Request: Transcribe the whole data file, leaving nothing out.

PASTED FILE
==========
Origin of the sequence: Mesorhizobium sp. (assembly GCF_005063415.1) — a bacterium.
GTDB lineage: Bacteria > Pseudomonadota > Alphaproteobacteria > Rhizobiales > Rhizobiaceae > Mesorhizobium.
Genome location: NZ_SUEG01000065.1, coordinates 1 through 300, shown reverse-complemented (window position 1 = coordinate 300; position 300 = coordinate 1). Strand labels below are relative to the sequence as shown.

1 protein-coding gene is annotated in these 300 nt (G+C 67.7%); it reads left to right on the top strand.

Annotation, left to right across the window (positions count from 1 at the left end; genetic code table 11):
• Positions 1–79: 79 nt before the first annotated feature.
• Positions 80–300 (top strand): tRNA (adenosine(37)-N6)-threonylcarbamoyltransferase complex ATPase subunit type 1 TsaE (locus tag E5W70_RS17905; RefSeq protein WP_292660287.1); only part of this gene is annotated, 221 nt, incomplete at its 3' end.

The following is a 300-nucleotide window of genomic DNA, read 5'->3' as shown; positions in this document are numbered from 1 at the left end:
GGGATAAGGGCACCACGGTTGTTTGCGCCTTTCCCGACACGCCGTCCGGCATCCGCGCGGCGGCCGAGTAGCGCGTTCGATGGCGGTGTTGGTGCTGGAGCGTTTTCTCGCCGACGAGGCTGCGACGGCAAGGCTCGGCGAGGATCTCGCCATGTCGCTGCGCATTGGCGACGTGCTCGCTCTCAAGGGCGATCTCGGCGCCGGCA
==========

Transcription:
Origin of the sequence: Mesorhizobium sp. (assembly GCF_005063415.1) — a bacterium.
GTDB lineage: Bacteria > Pseudomonadota > Alphaproteobacteria > Rhizobiales > Rhizobiaceae > Mesorhizobium.
Genome location: NZ_SUEG01000065.1, coordinates 1 through 300, shown reverse-complemented (window position 1 = coordinate 300; position 300 = coordinate 1). Strand labels below are relative to the sequence as shown.

1 protein-coding gene is annotated in these 300 nt (G+C 67.7%); it reads left to right on the top strand.

Annotation, left to right across the window (positions count from 1 at the left end; genetic code table 11):
• Positions 1–79: 79 nt before the first annotated feature.
• Positions 80–300 (top strand): tRNA (adenosine(37)-N6)-threonylcarbamoyltransferase complex ATPase subunit type 1 TsaE (locus tag E5W70_RS17905; RefSeq protein WP_292660287.1); only part of this gene is annotated, 221 nt, incomplete at its 3' end.

The following is a 300-nucleotide window of genomic DNA, read 5'->3' as shown; positions in this document are numbered from 1 at the left end:
GGGATAAGGGCACCACGGTTGTTTGCGCCTTTCCCGACACGCCGTCCGGCATCCGCGCGGCGGCCGAGTAGCGCGTTCGATGGCGGTGTTGGTGCTGGAGCGTTTTCTCGCCGACGAGGCTGCGACGGCAAGGCTCGGCGAGGATCTCGCCATGTCGCTGCGCATTGGCGACGTGCTCGCTCTCAAGGGCGATCTCGGCGCCGGCA